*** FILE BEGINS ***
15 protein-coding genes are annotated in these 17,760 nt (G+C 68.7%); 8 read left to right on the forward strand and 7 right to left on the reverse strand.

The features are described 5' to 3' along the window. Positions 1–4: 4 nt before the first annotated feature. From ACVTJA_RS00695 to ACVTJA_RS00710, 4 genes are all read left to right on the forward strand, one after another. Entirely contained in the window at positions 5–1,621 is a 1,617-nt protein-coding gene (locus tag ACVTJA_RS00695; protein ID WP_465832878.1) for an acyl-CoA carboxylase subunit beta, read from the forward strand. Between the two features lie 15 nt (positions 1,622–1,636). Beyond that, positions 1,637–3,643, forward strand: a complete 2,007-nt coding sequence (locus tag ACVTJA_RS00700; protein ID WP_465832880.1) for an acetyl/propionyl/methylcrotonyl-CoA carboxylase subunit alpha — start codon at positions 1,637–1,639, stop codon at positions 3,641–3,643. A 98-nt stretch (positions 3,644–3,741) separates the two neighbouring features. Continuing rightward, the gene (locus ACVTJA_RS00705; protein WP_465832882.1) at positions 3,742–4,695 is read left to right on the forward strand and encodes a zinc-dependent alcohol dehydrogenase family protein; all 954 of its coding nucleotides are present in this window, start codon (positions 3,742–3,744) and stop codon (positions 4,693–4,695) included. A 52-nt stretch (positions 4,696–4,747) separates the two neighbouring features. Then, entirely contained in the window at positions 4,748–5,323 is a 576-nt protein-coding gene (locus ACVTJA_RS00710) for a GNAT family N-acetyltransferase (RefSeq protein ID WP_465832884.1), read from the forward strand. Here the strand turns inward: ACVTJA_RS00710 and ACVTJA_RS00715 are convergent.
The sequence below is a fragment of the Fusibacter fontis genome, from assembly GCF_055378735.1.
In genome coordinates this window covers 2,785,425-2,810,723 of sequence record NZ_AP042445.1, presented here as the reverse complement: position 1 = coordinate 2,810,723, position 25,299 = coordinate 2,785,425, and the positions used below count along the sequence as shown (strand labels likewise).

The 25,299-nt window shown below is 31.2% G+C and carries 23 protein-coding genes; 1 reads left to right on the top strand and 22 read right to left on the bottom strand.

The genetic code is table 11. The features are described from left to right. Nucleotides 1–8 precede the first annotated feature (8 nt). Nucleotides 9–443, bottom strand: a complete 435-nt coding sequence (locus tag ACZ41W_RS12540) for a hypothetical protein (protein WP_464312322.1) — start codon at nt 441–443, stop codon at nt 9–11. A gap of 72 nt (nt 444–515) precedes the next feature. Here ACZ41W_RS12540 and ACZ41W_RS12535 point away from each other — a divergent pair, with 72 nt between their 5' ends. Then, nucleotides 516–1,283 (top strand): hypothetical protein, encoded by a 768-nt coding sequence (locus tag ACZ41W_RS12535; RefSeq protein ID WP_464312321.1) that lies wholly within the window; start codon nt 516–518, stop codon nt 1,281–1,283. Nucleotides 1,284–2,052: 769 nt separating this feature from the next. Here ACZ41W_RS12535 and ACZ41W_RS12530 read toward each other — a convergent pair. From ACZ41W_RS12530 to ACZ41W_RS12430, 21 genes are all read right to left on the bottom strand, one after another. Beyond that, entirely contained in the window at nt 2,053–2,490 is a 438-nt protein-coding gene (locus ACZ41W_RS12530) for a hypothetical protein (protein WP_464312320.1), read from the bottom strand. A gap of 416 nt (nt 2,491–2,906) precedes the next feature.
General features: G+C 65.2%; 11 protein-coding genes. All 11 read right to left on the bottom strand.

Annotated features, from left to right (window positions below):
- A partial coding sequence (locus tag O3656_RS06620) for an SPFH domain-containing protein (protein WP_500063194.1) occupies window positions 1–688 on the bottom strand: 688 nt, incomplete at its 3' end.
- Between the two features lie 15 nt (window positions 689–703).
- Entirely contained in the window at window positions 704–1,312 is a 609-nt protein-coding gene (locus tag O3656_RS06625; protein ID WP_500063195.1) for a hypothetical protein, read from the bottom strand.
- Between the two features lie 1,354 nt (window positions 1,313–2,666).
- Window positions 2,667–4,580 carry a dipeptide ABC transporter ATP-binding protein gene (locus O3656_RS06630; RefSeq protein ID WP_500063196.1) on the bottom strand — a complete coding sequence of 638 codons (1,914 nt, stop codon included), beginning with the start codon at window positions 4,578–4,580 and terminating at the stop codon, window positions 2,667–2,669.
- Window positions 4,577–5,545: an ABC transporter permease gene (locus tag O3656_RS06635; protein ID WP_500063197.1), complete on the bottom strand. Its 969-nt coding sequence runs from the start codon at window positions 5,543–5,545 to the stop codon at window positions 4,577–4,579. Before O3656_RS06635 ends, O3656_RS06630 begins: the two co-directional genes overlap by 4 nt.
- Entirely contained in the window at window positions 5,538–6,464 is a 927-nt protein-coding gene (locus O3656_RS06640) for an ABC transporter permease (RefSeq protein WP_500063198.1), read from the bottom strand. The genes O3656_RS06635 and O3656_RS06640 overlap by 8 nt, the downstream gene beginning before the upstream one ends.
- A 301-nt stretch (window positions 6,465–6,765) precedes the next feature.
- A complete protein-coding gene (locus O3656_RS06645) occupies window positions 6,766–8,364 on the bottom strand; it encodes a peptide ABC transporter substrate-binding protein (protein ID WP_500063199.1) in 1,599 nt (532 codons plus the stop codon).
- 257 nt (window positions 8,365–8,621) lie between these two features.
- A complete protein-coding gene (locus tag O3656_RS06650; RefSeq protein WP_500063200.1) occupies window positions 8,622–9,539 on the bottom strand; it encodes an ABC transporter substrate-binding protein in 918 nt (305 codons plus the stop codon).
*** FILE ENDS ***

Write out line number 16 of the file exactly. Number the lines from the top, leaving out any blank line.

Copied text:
- A 301-nt stretch (window positions 6,465–6,765) precedes the next feature.